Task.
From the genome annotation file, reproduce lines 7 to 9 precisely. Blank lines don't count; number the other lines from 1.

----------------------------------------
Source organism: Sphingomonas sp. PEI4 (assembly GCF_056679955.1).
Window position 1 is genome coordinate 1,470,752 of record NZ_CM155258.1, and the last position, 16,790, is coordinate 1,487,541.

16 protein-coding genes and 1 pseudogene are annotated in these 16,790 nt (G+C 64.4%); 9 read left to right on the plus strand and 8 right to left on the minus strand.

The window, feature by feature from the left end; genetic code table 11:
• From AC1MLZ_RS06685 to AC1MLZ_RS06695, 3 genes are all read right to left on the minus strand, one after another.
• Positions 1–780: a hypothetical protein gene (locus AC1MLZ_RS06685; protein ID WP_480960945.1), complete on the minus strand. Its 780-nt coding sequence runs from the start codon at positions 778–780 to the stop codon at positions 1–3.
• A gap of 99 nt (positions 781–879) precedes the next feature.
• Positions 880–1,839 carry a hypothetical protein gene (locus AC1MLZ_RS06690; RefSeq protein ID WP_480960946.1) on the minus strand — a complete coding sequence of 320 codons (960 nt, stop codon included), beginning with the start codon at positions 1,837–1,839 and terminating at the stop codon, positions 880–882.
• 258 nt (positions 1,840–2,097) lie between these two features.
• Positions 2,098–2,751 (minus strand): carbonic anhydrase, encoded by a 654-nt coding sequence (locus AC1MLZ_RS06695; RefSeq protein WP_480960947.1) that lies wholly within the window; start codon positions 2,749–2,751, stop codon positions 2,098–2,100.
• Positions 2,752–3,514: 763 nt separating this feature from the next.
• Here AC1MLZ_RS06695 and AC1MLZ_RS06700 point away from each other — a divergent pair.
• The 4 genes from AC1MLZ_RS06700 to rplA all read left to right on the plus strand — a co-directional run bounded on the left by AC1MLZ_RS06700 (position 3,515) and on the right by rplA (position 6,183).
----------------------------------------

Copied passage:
• A gap of 99 nt (positions 781–879) precedes the next feature.
• Positions 880–1,839 carry a hypothetical protein gene (locus AC1MLZ_RS06690; RefSeq protein ID WP_480960946.1) on the minus strand — a complete coding sequence of 320 codons (960 nt, stop codon included), beginning with the start codon at positions 1,837–1,839 and terminating at the stop codon, positions 880–882.
• 258 nt (positions 1,840–2,097) lie between these two features.